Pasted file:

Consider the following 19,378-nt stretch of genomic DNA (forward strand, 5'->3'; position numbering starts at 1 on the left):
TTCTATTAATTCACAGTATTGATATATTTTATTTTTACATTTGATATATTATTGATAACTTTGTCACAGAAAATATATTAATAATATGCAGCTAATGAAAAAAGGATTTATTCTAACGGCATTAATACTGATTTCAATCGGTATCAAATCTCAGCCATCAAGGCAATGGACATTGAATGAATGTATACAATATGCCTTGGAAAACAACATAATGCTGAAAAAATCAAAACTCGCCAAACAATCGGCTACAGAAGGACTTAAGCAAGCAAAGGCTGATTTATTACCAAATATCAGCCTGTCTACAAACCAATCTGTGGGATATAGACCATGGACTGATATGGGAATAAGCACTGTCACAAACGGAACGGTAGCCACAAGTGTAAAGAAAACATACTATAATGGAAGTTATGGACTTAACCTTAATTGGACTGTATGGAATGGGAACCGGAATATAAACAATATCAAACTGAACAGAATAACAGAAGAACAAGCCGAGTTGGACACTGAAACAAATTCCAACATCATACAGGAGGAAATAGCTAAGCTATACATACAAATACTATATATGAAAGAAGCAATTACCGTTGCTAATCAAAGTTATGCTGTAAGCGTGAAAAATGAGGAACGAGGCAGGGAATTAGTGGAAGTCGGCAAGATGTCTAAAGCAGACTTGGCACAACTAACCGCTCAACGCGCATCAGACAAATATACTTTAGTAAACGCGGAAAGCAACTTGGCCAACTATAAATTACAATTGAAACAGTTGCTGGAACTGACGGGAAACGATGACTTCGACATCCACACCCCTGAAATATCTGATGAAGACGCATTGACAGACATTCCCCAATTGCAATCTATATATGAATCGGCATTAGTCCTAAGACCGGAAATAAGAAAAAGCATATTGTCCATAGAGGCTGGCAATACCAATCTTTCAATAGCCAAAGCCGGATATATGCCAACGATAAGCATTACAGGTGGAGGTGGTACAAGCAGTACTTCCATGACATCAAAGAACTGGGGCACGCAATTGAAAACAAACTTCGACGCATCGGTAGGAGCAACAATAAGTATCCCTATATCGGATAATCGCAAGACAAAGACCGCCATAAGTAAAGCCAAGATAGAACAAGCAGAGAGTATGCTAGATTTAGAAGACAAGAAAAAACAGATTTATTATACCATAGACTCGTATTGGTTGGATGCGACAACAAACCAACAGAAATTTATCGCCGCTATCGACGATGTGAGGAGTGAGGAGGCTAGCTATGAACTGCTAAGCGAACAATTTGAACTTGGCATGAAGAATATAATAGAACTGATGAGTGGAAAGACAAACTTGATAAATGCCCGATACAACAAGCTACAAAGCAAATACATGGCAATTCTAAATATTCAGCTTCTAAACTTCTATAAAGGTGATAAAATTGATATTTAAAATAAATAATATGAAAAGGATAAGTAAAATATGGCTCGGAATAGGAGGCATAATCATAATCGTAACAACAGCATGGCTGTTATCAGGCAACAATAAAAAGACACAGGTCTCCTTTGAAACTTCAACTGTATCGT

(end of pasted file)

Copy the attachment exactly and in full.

Consider the following 19,378-nt stretch of genomic DNA (forward strand, 5'->3'; position numbering starts at 1 on the left):
TTCTATTAATTCACAGTATTGATATATTTTATTTTTACATTTGATATATTATTGATAACTTTGTCACAGAAAATATATTAATAATATGCAGCTAATGAAAAAAGGATTTATTCTAACGGCATTAATACTGATTTCAATCGGTATCAAATCTCAGCCATCAAGGCAATGGACATTGAATGAATGTATACAATATGCCTTGGAAAACAACATAATGCTGAAAAAATCAAAACTCGCCAAACAATCGGCTACAGAAGGACTTAAGCAAGCAAAGGCTGATTTATTACCAAATATCAGCCTGTCTACAAACCAATCTGTGGGATATAGACCATGGACTGATATGGGAATAAGCACTGTCACAAACGGAACGGTAGCCACAAGTGTAAAGAAAACATACTATAATGGAAGTTATGGACTTAACCTTAATTGGACTGTATGGAATGGGAACCGGAATATAAACAATATCAAACTGAACAGAATAACAGAAGAACAAGCCGAGTTGGACACTGAAACAAATTCCAACATCATACAGGAGGAAATAGCTAAGCTATACATACAAATACTATATATGAAAGAAGCAATTACCGTTGCTAATCAAAGTTATGCTGTAAGCGTGAAAAATGAGGAACGAGGCAGGGAATTAGTGGAAGTCGGCAAGATGTCTAAAGCAGACTTGGCACAACTAACCGCTCAACGCGCATCAGACAAATATACTTTAGTAAACGCGGAAAGCAACTTGGCCAACTATAAATTACAATTGAAACAGTTGCTGGAACTGACGGGAAACGATGACTTCGACATCCACACCCCTGAAATATCTGATGAAGACGCATTGACAGACATTCCCCAATTGCAATCTATATATGAATCGGCATTAGTCCTAAGACCGGAAATAAGAAAAAGCATATTGTCCATAGAGGCTGGCAATACCAATCTTTCAATAGCCAAAGCCGGATATATGCCAACGATAAGCATTACAGGTGGAGGTGGTACAAGCAGTACTTCCATGACATCAAAGAACTGGGGCACGCAATTGAAAACAAACTTCGACGCATCGGTAGGAGCAACAATAAGTATCCCTATATCGGATAATCGCAAGACAAAGACCGCCATAAGTAAAGCCAAGATAGAACAAGCAGAGAGTATGCTAGATTTAGAAGACAAGAAAAAACAGATTTATTATACCATAGACTCGTATTGGTTGGATGCGACAACAAACCAACAGAAATTTATCGCCGCTATCGACGATGTGAGGAGTGAGGAGGCTAGCTATGAACTGCTAAGCGAACAATTTGAACTTGGCATGAAGAATATAATAGAACTGATGAGTGGAAAGACAAACTTGATAAATGCCCGATACAACAAGCTACAAAGCAAATACATGGCAATTCTAAATATTCAGCTTCTAAACTTCTATAAAGGTGATAAAATTGATATTTAAAATAAATAATATGAAAAGGATAAGTAAAATATGGCTCGGAATAGGAGGCATAATCATAATCGTAACAACAGCATGGCTGTTATCAGGCAACAATAAAAAGACACAGGTCTCCTTTGAAACTTCAACTGTATCGT